As I used to work in reinsurance and only ended a contract position last year with one reinsurer and have many contacts in the business I can tell you that for catastrophe reinsurance 2009 was an excellent year indeed, for a start there was not a single major hurricane to impact the USA. One of my friends who writes European Catastrophe business has had a third excellent year, though prices are reducing due to this fact. Reinsurance is a major expense and with the current climate it is being squeezed, which is why Munich Re is talking up the threat as they are seeing the reinsureds pushing for price reductions on the recent good results, which are marred only by the prices falling in line with those good results.
Munich Re, the largest reinsurance company, purchased American Re a number of years back and found all manner of long tail nasties in there, furthermore Munich Re's financial strength was based on German Motor Quota Shares many years back, where they hold long term reserves for the losses which are paid yearly, so they have a vast pool of assets which they can use elsewhere. However German Motor rates are very low, in fact they have not been profitable for years and overall Munich Re is finding its position weakening.
Now we have a really nasty recession, this has resulted in reduced turnover and asset values, this will feed back into rates, also a recession causes massive losses in certain lines of business like credit and bonds and Munich Re is involved there.
Your right Dr North to pick up on this as being a load of tosh, in the late 90's we saw all this climate change rubbish and with the storms that hit France on Boxing day 1999 it did seem like a change was occuring, by the way they were deemed to be 1 in 100 year events, before that they were deemed 1 in 250 year events if I remember correctly. There are companies who gather data on the regions across say France, they look at the number of buildings and their construction levels, this is residential and commercial/industrial, they then model back past events to see what the loss will be today. A key factor to this is the expected return period of large catastrophe events, with Global Warming they would argue that the French storms in 1999 are now say 1 in 50 year events. However pricing of Catastrophe contracts also have the impact of a bank, so that the programme for a reinsured will have paid a certain amount of premium without claiming back for a loss. The only way that Munich Re can fight against that is to make a case for faster return periods and this is what they are using these ADW scammers for.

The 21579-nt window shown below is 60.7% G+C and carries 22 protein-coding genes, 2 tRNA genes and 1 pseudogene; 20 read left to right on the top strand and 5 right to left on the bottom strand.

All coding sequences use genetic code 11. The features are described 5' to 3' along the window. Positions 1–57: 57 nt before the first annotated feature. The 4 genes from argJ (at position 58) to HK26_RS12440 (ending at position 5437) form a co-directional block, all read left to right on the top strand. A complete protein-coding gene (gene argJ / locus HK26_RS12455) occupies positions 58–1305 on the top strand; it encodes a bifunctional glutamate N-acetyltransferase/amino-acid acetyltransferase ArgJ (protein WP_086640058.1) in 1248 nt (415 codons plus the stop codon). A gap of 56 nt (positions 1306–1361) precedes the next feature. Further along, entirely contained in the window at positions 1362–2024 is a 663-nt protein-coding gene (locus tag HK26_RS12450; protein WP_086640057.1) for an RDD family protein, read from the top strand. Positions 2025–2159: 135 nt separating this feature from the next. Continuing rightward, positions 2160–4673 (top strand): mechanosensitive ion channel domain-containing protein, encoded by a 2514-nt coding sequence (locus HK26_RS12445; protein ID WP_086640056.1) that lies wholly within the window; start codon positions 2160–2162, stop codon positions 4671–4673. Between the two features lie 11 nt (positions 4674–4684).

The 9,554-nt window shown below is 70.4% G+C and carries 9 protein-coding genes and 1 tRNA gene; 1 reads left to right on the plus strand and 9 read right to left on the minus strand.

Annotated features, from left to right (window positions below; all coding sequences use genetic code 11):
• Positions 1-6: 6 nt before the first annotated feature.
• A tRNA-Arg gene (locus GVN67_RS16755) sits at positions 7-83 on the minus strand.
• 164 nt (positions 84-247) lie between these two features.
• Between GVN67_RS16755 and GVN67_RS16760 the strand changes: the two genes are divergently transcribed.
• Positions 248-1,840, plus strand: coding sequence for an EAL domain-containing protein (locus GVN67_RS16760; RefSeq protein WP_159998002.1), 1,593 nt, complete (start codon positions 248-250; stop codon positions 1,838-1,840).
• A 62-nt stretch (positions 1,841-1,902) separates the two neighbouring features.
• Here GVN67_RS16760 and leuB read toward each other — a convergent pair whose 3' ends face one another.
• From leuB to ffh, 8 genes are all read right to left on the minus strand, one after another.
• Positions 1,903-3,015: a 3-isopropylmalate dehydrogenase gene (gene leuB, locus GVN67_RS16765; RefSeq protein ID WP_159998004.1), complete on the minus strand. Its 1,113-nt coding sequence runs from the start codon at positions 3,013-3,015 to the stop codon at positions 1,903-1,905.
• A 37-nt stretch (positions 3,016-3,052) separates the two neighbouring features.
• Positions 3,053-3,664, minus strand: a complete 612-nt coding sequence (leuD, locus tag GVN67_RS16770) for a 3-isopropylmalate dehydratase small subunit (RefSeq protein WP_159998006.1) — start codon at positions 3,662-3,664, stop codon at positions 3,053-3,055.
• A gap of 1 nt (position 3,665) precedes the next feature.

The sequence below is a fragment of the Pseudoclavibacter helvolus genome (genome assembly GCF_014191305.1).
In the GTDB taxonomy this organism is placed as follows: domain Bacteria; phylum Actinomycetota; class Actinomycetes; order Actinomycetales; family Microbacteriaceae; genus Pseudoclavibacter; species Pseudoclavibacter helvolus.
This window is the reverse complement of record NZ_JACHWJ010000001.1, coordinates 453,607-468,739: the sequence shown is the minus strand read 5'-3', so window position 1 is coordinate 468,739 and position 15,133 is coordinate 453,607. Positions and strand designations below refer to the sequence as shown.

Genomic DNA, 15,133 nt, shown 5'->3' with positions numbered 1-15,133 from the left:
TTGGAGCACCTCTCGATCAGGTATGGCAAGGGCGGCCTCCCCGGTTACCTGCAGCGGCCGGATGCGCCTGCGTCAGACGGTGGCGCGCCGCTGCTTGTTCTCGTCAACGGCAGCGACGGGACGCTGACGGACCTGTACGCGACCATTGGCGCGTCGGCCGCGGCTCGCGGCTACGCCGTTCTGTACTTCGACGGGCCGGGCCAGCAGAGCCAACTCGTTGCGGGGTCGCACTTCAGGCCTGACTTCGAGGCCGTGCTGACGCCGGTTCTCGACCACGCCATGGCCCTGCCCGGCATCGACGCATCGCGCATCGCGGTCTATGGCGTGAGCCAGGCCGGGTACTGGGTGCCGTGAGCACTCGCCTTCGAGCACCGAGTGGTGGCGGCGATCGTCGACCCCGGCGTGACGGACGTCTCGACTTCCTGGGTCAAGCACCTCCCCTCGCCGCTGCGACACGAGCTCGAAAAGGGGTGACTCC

The major competition for Munich Re and Swiss Re is the Bermudan based reinsurance market, London has effectively been reduced due to over taxation, and those people tend to be more opportunistic then Munich Re, there are some rather smart people there who will be assessing the real climate data, though in my experience they do not publish data, for years Munich Re and Swiss Re were deemed as being excellent at carrying out market research, but certainly over the last 10 years most of the people I knew were opennly contemptuous at the quality of those companies recent work.